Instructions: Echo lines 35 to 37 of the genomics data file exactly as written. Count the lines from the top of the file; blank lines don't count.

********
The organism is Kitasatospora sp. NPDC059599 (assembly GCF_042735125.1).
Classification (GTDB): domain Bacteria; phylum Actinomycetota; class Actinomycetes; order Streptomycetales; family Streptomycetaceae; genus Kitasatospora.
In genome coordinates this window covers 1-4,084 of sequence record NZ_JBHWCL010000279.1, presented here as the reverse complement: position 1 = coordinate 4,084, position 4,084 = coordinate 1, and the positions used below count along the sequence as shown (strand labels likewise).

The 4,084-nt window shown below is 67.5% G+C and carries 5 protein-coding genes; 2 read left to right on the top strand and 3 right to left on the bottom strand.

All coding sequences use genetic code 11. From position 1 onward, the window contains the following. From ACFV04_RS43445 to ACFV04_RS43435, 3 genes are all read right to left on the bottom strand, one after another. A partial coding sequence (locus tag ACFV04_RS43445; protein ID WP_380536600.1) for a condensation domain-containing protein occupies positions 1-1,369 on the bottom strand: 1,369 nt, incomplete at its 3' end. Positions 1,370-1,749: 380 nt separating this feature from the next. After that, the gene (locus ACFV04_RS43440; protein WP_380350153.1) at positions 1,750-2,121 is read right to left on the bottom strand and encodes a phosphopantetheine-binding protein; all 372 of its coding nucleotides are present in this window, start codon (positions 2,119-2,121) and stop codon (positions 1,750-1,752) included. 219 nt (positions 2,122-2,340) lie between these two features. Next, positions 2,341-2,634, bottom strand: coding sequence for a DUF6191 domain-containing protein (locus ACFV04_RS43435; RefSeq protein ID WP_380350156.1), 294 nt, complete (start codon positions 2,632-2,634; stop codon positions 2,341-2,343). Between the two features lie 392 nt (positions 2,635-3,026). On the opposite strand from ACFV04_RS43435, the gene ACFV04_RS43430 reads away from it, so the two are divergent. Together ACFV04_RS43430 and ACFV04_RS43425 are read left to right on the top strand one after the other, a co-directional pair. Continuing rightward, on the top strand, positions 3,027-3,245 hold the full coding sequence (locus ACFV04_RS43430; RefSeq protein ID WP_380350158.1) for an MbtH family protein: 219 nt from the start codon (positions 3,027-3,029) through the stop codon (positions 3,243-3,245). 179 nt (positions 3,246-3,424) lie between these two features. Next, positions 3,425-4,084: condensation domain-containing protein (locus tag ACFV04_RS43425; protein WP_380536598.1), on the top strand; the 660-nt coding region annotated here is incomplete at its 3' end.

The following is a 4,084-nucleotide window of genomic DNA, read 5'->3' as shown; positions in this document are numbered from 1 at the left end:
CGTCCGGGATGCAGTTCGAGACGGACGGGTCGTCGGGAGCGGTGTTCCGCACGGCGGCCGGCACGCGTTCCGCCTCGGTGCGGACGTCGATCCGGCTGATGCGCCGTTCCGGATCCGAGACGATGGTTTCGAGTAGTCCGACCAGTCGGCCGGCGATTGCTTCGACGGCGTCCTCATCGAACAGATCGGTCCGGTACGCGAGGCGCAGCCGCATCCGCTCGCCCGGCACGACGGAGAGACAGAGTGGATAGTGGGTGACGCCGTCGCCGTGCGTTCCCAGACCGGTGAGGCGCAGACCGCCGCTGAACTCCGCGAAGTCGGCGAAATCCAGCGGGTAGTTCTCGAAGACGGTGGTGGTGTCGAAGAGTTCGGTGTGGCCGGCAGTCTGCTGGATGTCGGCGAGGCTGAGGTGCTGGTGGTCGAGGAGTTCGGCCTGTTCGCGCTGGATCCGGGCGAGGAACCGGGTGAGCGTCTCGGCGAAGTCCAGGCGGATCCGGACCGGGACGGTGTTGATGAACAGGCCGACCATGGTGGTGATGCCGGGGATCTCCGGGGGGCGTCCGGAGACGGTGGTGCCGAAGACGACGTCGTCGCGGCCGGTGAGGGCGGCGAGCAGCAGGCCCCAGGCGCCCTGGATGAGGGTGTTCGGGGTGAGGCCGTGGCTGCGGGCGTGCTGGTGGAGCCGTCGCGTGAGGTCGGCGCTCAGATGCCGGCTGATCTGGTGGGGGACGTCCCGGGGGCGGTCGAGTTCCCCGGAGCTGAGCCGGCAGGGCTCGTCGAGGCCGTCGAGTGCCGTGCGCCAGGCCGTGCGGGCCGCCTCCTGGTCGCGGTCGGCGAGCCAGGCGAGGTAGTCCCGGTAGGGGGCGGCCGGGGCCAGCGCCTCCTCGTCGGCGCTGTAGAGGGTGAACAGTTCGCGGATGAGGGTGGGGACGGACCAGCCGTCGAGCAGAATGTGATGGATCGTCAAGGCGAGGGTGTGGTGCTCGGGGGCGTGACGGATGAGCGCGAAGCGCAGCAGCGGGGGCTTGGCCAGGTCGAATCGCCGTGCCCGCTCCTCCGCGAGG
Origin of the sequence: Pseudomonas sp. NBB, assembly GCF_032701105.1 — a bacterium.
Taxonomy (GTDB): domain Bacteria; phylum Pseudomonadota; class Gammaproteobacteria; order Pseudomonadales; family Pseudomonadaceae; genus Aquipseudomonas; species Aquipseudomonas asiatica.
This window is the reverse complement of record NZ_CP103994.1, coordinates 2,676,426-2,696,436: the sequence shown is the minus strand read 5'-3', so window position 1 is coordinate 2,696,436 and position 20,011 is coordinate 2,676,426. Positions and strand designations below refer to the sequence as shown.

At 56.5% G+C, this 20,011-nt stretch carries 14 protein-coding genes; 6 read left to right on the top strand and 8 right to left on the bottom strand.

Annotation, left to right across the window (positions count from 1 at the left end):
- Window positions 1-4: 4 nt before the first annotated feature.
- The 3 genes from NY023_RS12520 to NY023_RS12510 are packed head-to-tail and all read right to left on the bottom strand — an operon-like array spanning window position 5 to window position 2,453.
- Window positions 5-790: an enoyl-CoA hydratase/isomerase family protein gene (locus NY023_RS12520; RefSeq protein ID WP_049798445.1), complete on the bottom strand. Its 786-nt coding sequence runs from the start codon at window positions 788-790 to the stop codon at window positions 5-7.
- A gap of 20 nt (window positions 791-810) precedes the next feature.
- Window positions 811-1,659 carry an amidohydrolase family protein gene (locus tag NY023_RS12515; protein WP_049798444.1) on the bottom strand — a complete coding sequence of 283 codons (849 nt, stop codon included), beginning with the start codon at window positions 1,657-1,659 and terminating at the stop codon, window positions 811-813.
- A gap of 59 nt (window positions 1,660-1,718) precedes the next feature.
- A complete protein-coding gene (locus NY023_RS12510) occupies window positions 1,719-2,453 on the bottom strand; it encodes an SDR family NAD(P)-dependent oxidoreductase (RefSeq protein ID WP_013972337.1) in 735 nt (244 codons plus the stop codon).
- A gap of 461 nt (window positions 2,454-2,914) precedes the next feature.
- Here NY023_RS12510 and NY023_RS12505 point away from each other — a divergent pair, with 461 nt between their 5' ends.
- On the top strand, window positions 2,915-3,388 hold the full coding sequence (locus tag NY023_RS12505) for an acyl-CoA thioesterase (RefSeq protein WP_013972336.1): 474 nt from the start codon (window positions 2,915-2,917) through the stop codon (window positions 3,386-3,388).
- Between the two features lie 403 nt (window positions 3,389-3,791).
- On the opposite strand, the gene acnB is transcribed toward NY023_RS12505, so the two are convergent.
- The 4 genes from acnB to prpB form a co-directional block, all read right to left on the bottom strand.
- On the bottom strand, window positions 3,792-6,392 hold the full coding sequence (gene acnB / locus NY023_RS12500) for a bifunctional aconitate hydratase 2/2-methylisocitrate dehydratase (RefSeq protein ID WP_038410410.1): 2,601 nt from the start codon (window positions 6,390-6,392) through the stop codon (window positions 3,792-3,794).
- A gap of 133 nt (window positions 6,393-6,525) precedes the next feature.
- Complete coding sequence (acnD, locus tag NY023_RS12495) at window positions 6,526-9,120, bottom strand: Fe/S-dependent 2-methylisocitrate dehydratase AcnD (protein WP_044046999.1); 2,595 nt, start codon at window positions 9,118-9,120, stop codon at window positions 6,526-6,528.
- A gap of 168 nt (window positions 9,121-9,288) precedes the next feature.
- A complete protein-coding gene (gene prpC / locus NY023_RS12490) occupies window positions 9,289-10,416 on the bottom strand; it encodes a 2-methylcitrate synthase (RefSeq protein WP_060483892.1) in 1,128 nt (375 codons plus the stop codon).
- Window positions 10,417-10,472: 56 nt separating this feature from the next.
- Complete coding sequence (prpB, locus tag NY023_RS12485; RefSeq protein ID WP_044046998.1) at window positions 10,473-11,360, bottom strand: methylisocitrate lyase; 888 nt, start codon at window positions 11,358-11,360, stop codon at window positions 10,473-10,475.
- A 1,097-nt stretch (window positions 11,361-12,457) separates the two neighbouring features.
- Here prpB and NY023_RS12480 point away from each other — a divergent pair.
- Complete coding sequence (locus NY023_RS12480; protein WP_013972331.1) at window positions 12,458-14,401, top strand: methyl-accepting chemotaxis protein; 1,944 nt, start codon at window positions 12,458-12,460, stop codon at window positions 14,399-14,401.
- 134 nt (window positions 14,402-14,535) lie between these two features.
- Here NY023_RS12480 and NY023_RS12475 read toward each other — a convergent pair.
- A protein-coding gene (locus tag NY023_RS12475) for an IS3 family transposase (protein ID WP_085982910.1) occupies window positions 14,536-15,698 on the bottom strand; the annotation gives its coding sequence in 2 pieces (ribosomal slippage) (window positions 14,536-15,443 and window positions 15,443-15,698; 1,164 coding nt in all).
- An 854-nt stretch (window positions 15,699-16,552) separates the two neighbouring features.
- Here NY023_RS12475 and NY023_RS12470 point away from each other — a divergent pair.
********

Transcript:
- Complete coding sequence (locus NY023_RS12480; protein WP_013972331.1) at window positions 12,458-14,401, top strand: methyl-accepting chemotaxis protein; 1,944 nt, start codon at window positions 12,458-12,460, stop codon at window positions 14,399-14,401.
- 134 nt (window positions 14,402-14,535) lie between these two features.
- Here NY023_RS12480 and NY023_RS12475 read toward each other — a convergent pair.